Clark also helped to conceive a four-person hospital bedroom that breaks the stereotype of four people all opposite each other. ‘Each bed place is arranged in a gentle curve, with a direct view out of a large window,’ he explains.

As part of Cabe’s initiative (called healthy hospitals) nursing staff and doctors were quizzed about their attitudes to hospital design. The survey found that design has a critical place, but worryingly, and this goes back to Lowe’s point about people, 52 per cent of nurses feel they are not able to affect the design aspects of their workplace. In short, the people who know the systems best do not feel that they are being consulted for suggestions.

As well as environmental design, other disciplines such as product innovation and communications are also valuable fields of activity for design consultancies. Gloucester creative house Dark Horse Agency, for example, has worked in the healthcare sector for 12 years, but creative director Charles Gumbs points out that though the work might be saving lives, ‘it can be seen as less glamourous and so doesn’t seem to win design awards’.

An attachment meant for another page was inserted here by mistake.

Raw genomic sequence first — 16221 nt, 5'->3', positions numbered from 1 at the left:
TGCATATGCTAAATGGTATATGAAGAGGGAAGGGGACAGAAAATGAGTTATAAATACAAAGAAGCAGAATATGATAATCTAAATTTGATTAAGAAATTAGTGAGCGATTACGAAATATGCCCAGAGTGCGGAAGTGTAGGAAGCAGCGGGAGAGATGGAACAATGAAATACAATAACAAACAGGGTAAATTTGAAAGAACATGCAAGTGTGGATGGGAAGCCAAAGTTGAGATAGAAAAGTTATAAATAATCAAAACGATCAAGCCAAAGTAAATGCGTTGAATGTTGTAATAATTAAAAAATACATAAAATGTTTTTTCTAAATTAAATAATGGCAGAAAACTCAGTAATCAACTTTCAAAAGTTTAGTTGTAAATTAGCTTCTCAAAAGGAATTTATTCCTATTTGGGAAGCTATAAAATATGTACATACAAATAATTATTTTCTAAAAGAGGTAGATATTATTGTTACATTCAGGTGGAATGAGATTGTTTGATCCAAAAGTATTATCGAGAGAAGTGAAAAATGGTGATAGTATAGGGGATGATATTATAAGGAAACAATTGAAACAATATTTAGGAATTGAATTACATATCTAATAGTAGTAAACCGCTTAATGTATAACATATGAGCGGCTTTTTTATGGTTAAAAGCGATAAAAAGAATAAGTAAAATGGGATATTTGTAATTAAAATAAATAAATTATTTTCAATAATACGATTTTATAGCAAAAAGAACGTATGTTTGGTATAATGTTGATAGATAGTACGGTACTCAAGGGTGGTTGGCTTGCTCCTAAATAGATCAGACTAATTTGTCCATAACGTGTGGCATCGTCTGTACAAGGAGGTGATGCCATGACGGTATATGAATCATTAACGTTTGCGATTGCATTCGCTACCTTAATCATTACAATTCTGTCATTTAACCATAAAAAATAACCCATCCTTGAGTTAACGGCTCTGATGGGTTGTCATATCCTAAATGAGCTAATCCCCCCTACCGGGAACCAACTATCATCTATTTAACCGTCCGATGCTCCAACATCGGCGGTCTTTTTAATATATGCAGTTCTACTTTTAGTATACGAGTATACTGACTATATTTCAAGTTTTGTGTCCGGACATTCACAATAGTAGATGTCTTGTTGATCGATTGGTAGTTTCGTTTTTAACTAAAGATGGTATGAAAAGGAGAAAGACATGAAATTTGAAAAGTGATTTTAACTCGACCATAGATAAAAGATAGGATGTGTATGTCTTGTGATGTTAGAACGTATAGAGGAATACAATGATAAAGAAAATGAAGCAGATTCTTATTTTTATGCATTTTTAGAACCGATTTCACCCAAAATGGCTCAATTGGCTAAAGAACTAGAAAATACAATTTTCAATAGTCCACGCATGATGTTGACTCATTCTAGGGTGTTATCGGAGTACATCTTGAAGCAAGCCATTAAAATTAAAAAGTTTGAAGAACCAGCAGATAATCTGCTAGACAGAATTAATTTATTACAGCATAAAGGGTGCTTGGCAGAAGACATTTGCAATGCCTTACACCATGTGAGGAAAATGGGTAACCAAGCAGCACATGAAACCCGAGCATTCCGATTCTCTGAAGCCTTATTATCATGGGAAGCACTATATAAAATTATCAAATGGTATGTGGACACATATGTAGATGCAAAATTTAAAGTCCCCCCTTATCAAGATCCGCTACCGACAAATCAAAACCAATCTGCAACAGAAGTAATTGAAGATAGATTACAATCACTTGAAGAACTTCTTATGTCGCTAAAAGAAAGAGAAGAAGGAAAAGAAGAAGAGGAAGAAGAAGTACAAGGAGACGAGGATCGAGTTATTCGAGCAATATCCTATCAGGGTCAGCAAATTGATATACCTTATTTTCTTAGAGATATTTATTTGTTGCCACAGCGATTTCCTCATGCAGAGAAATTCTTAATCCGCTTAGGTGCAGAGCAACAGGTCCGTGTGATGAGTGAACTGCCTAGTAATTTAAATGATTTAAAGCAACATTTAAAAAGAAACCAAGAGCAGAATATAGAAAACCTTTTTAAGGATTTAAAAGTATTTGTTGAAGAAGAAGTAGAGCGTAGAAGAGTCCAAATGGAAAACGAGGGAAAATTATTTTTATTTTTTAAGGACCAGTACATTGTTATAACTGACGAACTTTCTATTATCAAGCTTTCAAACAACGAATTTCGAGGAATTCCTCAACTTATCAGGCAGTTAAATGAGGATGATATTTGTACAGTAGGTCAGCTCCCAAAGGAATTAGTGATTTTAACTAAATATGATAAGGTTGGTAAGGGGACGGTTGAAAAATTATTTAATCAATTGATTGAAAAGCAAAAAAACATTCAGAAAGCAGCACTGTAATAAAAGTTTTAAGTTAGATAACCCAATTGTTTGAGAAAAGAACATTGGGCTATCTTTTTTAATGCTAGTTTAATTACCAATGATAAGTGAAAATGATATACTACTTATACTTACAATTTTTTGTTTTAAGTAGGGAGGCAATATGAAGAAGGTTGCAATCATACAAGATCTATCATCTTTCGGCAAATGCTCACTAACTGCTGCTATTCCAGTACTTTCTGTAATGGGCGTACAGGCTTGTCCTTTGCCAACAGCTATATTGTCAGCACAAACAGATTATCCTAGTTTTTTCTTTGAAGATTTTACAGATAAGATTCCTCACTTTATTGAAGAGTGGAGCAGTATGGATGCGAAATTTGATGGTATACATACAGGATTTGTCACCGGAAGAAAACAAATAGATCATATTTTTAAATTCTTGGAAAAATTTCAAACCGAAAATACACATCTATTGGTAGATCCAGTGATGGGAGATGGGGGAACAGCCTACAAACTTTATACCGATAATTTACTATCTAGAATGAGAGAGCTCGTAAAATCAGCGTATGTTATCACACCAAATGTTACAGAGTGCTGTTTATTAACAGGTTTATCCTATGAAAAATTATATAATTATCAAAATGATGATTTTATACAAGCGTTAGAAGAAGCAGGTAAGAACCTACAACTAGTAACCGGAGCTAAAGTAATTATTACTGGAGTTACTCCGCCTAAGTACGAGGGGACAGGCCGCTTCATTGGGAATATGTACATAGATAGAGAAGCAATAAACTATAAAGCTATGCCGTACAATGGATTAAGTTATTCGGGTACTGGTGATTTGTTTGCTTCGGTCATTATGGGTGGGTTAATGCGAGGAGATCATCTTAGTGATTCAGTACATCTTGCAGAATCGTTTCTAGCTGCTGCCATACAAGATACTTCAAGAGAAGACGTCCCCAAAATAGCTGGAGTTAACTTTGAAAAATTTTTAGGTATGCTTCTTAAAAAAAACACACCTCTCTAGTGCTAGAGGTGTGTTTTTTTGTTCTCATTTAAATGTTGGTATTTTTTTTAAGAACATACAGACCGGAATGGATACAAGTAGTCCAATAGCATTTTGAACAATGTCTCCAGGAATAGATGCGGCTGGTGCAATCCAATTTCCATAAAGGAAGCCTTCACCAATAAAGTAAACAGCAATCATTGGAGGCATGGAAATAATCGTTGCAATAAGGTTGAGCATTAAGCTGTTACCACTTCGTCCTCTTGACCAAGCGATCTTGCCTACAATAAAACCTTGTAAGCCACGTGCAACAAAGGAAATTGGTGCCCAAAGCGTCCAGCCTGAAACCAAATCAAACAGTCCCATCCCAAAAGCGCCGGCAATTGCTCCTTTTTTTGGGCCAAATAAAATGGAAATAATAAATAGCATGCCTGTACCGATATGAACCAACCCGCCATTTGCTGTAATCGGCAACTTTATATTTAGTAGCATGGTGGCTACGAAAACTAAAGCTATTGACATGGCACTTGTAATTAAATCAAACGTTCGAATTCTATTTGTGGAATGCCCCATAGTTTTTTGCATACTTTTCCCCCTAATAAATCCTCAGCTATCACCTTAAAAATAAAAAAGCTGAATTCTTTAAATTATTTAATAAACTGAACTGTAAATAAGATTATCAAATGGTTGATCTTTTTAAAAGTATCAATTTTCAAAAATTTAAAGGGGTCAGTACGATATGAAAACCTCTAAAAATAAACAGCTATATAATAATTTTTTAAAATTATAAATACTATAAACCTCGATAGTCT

Martin Johnston at Satellite says his group has just completed a training manual and video with the Department of Health’s Print Design Team for the self-administration of intrathecal chemotherapy. It sounds like a mouthful, but if it helps prevent the five deaths a year in the UK from badly performed intravenous injections, surely this is design at its best.